An estimated 30 million people visited the Maha Kumbh Mela on 10th February 2013 and an estimated 100 million are expected to visit the place during the festival spread over 55 days. (See Trilokjit's brilliant images here.)
This little factoid (courtesy: Wikipedia) makes the Maha Kumbh the largest congregation of people in the world. One of the world’s oldest religious festivals, it’s about millions hypnotised by faith who walk for days to brave sub zero temperatures and take a dip in one of the most polluted rivers in the world.
Driving down from Lucknow as soon as you hit the outskirts of Allahabad, the banks of which Sangam is located, you can tell something big is about to take place. There are people everywhere. On the single laned-highway, on the fields, on the dried up river bed – walking in single file with all their wordly possessions on their heads. Walking. Family after family tugging along with their cloth bags balanced precariously on their heads. Old people being tagged in carts. Weeping toddlers being lugged much to their collective discomfort. Elderly women struggling to keep pace as they hold on to the shirt tails of their men folk just so they don’t get separated. They walk. Sometimes breaking into inpromptu chants of Ganga Mai Ki Jai or the more generic Har Har Mahadev just to keep the rapidly declining adrenaline pumping. They have miles to go. You are in an air-conditioned car. Watching the moving procession of people through the screens of your tinted car window, it seems unreal. Though you are right there, you could well be millions of miles away.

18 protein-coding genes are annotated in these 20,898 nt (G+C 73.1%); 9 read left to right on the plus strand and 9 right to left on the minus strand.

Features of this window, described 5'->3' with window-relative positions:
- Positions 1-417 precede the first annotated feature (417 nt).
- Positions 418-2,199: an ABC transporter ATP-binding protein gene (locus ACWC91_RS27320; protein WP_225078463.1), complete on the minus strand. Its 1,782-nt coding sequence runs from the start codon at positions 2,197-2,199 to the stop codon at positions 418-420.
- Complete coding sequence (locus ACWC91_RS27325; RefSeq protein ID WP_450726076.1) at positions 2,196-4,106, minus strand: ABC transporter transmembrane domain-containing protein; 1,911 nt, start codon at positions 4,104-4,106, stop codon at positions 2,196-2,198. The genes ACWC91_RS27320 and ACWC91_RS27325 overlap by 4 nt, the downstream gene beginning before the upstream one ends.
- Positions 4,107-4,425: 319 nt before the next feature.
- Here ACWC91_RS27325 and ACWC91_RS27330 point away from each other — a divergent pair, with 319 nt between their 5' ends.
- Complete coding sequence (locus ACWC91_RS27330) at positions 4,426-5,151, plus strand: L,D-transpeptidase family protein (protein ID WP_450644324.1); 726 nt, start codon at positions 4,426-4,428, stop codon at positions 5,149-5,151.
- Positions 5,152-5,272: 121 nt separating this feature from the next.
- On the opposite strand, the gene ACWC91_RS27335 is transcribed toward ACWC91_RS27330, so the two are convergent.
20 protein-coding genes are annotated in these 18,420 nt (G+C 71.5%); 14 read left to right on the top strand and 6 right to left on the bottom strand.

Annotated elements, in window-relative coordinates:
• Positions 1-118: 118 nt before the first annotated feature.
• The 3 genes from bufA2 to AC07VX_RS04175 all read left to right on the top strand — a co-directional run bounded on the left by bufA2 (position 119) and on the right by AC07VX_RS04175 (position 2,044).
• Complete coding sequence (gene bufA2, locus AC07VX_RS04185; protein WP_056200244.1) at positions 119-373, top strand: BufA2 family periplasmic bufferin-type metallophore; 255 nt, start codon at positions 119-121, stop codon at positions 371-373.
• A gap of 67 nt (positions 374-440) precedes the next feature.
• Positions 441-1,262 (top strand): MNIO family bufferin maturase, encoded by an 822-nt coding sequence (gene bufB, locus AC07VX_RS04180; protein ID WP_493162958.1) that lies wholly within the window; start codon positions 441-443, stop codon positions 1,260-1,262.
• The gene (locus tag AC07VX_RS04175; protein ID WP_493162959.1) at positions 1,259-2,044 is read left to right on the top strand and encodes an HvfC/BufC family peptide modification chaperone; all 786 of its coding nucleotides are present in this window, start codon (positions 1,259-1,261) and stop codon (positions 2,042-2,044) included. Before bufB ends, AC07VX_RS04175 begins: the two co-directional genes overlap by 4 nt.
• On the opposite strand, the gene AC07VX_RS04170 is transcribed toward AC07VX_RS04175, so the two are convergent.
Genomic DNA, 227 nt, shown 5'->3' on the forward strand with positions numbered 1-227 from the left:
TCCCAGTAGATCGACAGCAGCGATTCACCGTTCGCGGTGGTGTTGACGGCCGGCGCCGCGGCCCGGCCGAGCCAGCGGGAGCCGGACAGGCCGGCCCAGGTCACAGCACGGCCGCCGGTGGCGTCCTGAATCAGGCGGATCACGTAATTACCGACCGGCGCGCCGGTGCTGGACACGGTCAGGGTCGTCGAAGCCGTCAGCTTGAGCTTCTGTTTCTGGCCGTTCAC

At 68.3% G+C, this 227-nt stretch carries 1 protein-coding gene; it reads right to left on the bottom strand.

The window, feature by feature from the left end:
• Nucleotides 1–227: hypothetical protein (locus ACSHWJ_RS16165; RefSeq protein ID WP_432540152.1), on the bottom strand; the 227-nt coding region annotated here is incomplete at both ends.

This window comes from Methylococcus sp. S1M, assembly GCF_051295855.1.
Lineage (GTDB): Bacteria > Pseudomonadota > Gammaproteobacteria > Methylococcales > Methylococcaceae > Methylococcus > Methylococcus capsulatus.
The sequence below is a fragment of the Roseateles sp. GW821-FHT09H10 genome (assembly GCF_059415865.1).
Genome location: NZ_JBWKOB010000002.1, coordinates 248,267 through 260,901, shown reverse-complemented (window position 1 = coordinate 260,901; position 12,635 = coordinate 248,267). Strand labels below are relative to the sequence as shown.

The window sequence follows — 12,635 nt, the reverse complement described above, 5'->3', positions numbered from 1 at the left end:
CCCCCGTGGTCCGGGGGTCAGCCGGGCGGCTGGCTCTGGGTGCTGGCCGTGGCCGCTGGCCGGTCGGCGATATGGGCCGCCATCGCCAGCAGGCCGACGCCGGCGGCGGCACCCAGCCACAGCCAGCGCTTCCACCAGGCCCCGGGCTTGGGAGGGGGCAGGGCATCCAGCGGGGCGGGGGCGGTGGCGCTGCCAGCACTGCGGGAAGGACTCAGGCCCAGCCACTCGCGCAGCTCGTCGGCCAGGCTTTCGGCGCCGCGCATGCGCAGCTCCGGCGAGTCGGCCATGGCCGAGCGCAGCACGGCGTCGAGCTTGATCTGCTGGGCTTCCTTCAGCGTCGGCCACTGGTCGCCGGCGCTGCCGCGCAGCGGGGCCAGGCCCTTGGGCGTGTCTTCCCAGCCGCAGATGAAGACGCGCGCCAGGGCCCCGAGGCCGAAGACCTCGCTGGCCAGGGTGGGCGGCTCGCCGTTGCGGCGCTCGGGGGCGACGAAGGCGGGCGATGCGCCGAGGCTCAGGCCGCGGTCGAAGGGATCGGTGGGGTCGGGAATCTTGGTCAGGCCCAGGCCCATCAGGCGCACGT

No matter what the news reports say or what visuals you might have seen, nothing can prepare you for the sight as you first come across the grounds. It is nothing like you have seen before. At first sight, it just doesn’t make any sense. The whole place is lit with hundreds of yellow halogen lamps that cast an orange glow that lights up the entire sky. The dust rising from the millions walking remains suspended over the whole place like a low-hanging fog. The eyes burn from the hundreds of little fires that people have lit just to keep out the cold. You cannot hear yourself think as a multitude of loudspeakers blares devotional songs from every nook and corner. The loudest one blares out names of people who have been lost and how their family members are waiting for them at some point.
And then there are the people.
They are everywhere. There are families, kids, widows, fathers, mothers, aunts and uncles huddled over little fires and waiting for the precise moment when they will take a dip. You cannot walk without stepping on a frayed blanket or kicking over someone’s precious belongings. You cannot walk past them without looking at some of their expressionless faces.
As you walk further, the dust gets thicker and the air gets colder. At the nose of the Sangam, there are hundreds in various stages of undress. Shivering naked bodies that have just finished their dips. As they perform their duties and little pujas there are mounted policemen waiting to ensure that they do not waste any time post their dip. They resort to the occasional lathi charge or carelessly trample over the devotees’ belongings.
And then there is the media. A handful of people, warmly dressed, with bottles of packaged drinking water neatly in place. They stand on an elevated machan, heavily protected by armed commandos, taking in the sight of their prey, the people. Waiting to extend their phallic lenses at the sight of something that excites them.
And there is so much to be excited about. The Naga Babas, the monks, the elephants and the horses and the noise and the mayhem. It is exotic. It makes for a great India story. A country of great contrasts. Cliches that most advertising people have been doing for corporate audio visuals for the past decade.
What they miss out on though are the people. Kumbh is a fantastic exhibition of poverty. Not the kind that you and I are accustomed to seeing. These are not the ones who live in cities under flyovers and are street smart. Simple people so disillusioned with their state of being that they probably think it is a result of them being sinners. And perhaps, just perhaps if they washed off their sins they could improve their lot.